Automated Measurement of diameter and protuberance in a cell

Large protuberance thresholded.tif (17.0 KB) Small protuberance thresholded.tif (17.0 KB) SUM_Large protuberance.tif (RGB)-2.tif (46.0 KB) SUM_Small protuberance.tif (RGB)-2.tif (46.0 KB)


Hi all!
First message in the forum, I am a bit stuck trying to automatize a relatively simple calculation in my images and wonder if you could help with it.

So, here is my problem: Dataset with some hundreds of images with single cells, they have a spherical body and most of them have a protuberance. Target is to measure the radius of the main body, plus the length and diameter of the protuberance. I can do this one by one and not very accurately y hand, but I would like to ask if there is some script/plugin out there that can do this automatically, so I can run a macro on my dataset later.

My scripting skill is very limited, but I could manage to put pieces together if you know something that should work with the problem.

Analysis goals

Goals: automated selection of body and protuberance, automated measurement of body diameter, protuberance length and protuberance diameter (perhaps measurement of diameter at several parts of protuberance, to better calculate area later)


I can put all my files in a single stack, and segment them so there is a single object in each image (see example). But I do not know how to automate identification of body and protuberance, and then automate the measurements. I am initially exploring fiji, but other open source softwares are welcome if you know adequate scripts in them.

Thank you very much in advance!



This could be potentially easy to solve. Depending on how different the objects are, particularly how good the main body can be differentiated from the protrusion.

For protrusion size one could potentially just take the ferets diamter since the protrusion is just ferets diamter - 2X radius of the main body.

run("Set Measurements...", "feret's redirect=None decimal=3");
run("Analyze Particles...", "display");

For getting the radius of the cell body one could then use the maximum inscribed circle plugin:
From the BIOP Update size

run("Max. Inscribed Circle", "label=[Large protuberance thresholded.tif] distances=[Chessknight (5,7,11)] show image=[Large protuberance thresholded.tif]");

This gives you a radius of the cell body.


One can then relatively easily create a script for that. But the question would be: are the results of the maximum inscribed circle good enough most of the time, because that is what the measurement hinges on.

As for diameter of the protrusion, one would need to see. If the maximum inscribed circle is good enough one could use this as a entry point to define cell body from the protrusion and further measure the protrusion.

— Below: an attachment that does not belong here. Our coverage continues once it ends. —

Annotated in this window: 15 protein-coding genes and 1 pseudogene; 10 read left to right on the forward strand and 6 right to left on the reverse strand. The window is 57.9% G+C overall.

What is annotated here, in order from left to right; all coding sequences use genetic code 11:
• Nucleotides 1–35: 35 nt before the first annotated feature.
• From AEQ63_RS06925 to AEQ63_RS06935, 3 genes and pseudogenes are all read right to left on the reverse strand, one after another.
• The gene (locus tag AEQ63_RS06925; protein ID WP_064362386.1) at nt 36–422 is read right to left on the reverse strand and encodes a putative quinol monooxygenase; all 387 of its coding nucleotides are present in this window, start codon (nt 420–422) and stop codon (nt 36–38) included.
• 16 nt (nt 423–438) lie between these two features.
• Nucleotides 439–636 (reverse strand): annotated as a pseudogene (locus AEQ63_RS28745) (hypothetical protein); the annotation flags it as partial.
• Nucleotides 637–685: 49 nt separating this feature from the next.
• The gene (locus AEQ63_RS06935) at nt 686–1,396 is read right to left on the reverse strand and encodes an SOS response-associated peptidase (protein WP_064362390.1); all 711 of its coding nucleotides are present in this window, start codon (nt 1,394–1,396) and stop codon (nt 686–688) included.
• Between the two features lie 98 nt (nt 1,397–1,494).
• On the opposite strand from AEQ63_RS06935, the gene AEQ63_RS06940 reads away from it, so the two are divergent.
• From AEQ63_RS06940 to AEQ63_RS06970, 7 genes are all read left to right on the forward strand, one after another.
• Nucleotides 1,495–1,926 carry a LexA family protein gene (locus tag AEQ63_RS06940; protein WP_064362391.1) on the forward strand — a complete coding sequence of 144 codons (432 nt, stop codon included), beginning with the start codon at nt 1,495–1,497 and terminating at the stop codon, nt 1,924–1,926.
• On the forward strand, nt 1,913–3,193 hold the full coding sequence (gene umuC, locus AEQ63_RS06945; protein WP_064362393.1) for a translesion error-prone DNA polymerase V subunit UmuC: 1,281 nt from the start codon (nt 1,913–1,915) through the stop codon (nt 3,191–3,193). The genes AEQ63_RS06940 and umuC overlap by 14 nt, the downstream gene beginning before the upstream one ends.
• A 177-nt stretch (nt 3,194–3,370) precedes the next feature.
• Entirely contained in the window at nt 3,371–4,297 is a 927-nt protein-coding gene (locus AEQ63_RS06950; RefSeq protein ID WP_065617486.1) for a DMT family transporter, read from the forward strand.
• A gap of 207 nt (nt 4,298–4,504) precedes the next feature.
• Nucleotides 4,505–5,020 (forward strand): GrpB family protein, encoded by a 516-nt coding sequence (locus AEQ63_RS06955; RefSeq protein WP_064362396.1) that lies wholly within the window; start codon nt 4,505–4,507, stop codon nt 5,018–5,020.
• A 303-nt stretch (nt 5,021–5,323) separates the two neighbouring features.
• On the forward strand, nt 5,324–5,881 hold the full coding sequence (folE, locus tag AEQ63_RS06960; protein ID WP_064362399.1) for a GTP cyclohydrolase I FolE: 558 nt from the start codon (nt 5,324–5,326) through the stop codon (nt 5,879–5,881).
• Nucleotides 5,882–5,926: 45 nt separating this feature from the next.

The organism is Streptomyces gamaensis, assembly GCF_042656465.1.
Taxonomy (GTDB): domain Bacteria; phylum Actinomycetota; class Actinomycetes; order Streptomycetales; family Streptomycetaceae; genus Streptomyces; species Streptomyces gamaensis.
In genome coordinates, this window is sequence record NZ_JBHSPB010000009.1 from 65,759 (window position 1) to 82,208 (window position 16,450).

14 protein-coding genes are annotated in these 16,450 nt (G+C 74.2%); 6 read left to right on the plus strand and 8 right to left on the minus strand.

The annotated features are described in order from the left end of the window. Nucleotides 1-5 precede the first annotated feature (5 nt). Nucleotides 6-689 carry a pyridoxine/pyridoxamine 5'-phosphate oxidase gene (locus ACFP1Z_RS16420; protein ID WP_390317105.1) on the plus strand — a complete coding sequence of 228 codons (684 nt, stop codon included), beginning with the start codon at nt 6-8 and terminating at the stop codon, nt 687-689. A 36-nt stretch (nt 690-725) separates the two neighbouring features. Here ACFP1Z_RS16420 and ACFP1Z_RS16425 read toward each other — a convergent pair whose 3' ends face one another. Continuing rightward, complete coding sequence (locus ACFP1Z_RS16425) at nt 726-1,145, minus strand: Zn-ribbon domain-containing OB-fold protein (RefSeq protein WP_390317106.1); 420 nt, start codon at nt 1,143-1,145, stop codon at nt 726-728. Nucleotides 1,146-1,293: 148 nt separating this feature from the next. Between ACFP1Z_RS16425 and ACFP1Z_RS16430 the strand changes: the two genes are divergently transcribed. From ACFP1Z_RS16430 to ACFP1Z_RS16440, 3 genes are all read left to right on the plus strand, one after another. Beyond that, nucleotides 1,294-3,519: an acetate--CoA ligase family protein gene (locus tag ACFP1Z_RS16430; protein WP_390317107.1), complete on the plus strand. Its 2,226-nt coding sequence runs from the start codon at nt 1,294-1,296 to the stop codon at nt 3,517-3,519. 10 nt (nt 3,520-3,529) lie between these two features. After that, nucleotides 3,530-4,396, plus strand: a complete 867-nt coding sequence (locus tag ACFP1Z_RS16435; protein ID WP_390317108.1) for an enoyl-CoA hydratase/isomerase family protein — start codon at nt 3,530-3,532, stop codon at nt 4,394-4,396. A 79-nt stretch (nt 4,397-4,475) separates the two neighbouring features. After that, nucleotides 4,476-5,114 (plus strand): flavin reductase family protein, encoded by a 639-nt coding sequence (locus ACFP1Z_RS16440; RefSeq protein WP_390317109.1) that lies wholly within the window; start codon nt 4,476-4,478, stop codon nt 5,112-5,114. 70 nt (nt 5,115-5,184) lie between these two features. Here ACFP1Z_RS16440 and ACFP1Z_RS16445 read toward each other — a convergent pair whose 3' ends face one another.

Thanks a lot for your suggestion, Christopher!

I think your solution solves the part of the main body nicely (the shape is quite consistent along the data set, the “small protuberance” example is as far as they get from “full spherical”).

As for the protuberance, using Feret would work for some of the cells (I think in the example of “large protuberance” it works fine) but for others might give a biased measure by artificially enlarging the length of the protuberance. In the example of “short protuberance”, my selection of main body by hand would shift the inscribed circle to be as close as possible to the protuberance, as shown

Would there be a way to “weight” the maximum inscribed circle to favor selection of circles closer to the protuberance? I guess it could be put as “find several inscribed circles, select the one which is best at both being big and being closer to the protuberance”. A proto-protuberance could be defined initially following your Feret suggestion. But what I would be lacking is a way to find and select “same size or slightly smaller inscribed circles which are closer to the protuberance”.

If there is a suggestion for how to do that, it would be great.

Thanks again for the prompt and very helpful reply, I will work on implementing it and post the resulting script and outcome.


The result I showed above is from a different plugin. The MorpholibJ plugin: Largest inscribed circle (

I wanted to use the Max Inscribed Circles from the BIOP Update site.
Sorry. The Max Inscribed Circles here seems to perform a bit better for your application and shifts the circle more towards the protuberance. Different algorithms I guess:

As for creating a different algorithm or modifying an existing one. Sure one can in principle do that. You would need to find a way to define and detect the protuberance and factor that into the selection of the circle. Maybe someone here has another idea? I would also ask here how have other people in your field or having similar problems addressed that in the past? Maybe there is an existing solution out there?

I would also factor in that one does not need a 100% perfect analysis for most applications. As long as it is reproducible and follows a stringent measurement rational. One always has biological variation and measurement errors.